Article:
Front Porch Blog

Protecting a unique Kentucky fish from mountaintop removal coal mining

By Erin Savage

This week, the U.S. Fish and Wildlife Service listed the Kentucky arrow darter, a fish found only in eastern Kentucky, as threatened under the Endangered Species Act. The listing also includes protection for 248 miles of stream habitat throughout 10 eastern Kentucky counties. The darter has disappeared from approximately half of its historical range, primarily due to water pollution from surface coal mining and other extractive land uses.

Kentucky arrow darter photo by Dr. Matthew R. Thomas, Kentucky Department of Fish and Wildlife Resources

Kentucky arrow darter photo by Dr. Matthew R. Thomas, Kentucky Department of Fish and Wildlife Resources

The listing results from a 2011 settlement between the Fish and Wildlife Service and the Center for Biological Diversity, which requires the agency to decide the protected status of 757 imperiled species — 55 of which are found in Kentucky. To date, 177 decisions have been made under this settlement.

Despite some protection provided by the Clean Water Act and the Surface Mining Control and Reclamation Act, surface mining still causes significant damage to streams and rivers in Central Appalachia. Over the last several decades, extensive research has demonstrated the serious and long-lasting impacts of mountaintop removal mining. Some of the most recent studies indicate that impacts to streams can last for decades after reclamation is ostensibly complete.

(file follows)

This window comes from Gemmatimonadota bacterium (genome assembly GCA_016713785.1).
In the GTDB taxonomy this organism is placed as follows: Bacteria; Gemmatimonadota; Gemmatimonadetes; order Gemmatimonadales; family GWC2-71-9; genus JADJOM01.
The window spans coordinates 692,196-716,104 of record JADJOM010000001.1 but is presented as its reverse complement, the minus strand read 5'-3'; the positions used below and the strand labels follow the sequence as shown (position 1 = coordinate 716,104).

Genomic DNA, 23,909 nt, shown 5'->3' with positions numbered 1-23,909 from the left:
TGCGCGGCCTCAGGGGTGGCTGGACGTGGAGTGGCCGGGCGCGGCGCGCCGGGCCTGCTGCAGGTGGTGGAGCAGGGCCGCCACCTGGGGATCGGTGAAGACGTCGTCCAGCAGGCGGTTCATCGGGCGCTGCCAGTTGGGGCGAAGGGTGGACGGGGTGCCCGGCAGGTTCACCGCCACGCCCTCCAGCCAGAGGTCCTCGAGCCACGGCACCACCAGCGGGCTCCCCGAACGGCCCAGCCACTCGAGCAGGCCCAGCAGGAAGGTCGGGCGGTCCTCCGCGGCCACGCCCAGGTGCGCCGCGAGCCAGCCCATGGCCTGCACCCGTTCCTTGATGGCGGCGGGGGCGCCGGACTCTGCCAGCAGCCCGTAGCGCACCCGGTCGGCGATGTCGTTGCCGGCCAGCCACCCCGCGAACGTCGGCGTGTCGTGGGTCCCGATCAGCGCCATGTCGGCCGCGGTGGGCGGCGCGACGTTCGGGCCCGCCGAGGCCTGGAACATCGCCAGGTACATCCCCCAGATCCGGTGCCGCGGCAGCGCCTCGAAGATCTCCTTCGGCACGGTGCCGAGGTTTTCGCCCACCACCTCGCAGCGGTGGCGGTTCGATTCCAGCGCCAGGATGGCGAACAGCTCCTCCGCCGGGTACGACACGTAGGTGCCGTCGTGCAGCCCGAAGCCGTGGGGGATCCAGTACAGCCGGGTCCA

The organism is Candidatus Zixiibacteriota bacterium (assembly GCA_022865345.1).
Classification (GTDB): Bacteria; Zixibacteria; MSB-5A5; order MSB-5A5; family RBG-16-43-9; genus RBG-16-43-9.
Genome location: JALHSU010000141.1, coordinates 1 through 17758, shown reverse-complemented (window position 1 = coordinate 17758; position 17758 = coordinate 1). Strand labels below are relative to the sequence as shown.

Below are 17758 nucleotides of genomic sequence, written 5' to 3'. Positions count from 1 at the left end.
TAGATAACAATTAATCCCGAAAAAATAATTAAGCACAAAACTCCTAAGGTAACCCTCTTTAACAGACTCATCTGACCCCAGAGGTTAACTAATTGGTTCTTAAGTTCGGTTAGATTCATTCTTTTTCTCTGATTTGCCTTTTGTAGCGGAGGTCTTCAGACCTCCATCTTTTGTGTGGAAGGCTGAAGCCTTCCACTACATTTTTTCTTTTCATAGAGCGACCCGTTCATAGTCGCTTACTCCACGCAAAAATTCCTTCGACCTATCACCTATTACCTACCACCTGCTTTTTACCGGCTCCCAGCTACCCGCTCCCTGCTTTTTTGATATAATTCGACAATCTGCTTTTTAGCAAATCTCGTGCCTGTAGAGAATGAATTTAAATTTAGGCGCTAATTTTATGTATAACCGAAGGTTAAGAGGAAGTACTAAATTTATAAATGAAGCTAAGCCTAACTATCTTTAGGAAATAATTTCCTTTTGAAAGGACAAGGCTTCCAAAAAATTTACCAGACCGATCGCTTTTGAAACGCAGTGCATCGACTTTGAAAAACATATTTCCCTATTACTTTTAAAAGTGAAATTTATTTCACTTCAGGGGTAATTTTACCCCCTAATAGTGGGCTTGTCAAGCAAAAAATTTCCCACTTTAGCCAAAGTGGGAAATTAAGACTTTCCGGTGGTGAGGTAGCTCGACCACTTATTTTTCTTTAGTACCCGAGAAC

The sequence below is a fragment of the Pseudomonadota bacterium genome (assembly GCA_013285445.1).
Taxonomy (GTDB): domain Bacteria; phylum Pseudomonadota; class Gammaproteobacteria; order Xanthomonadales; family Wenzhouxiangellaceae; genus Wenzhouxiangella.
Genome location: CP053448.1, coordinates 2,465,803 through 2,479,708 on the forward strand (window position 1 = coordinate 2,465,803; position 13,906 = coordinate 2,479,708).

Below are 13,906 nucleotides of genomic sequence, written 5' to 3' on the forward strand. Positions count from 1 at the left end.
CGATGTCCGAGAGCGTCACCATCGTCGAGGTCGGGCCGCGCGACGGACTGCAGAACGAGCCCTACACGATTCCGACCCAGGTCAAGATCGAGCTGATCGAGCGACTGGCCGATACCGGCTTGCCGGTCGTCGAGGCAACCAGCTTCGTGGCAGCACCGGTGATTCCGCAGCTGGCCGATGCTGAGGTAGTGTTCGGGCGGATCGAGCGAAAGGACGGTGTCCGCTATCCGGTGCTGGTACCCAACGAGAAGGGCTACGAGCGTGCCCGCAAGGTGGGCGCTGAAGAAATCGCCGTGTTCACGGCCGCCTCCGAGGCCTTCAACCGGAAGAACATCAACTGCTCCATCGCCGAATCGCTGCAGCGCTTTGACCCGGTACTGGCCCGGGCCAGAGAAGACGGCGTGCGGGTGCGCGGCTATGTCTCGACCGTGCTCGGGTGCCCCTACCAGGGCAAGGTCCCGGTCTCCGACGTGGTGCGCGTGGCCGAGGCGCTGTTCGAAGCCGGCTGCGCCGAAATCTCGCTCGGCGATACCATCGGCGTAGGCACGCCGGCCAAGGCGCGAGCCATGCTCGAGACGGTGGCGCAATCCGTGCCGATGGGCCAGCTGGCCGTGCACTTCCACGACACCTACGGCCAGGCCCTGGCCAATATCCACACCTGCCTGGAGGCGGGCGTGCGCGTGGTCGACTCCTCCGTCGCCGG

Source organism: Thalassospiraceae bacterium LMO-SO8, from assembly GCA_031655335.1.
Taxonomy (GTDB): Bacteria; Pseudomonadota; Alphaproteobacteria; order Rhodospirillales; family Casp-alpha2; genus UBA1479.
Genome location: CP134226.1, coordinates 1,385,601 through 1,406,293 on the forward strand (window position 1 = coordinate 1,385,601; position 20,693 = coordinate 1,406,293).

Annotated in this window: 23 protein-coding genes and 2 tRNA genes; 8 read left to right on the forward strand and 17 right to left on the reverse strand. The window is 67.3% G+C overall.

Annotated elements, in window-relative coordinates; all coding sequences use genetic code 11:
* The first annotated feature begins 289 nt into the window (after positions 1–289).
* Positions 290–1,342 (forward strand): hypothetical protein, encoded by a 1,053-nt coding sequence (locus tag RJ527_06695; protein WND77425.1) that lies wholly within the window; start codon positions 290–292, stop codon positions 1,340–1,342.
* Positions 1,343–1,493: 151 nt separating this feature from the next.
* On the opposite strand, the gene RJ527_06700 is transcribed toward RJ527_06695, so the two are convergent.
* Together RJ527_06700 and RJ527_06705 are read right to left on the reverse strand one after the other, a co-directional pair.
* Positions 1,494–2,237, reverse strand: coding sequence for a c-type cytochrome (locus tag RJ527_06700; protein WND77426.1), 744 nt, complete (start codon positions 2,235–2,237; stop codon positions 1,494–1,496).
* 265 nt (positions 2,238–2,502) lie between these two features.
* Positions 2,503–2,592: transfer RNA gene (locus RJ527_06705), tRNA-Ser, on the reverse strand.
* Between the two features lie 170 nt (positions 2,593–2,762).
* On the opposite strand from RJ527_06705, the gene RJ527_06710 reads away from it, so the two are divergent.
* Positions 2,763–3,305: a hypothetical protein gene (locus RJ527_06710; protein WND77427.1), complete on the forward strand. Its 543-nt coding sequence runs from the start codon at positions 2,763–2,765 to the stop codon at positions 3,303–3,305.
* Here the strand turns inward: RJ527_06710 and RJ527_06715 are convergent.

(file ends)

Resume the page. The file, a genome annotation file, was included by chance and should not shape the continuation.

The new protective status of the Kentucky arrow darter ensures that the Fish and Wildlife Service will provide oversight on the permitting process for surface mines that may impact the fish or its habitat. This oversight will go a long way not only in protecting this small, colorful fish, but other species that may rely on similar habitat. It also means protection more broadly for healthy ecosystems and communities. When coal mining companies are required to more fully account for the damage done through mining, fewer of those costs are pushed onto nearby communities.

While Erin prefers to be on rivers rather than at a desk, as our Central Appalachian Program Manager she devotes a lot of time delving through data to make it meaningful to others who care about the health of our waterways.


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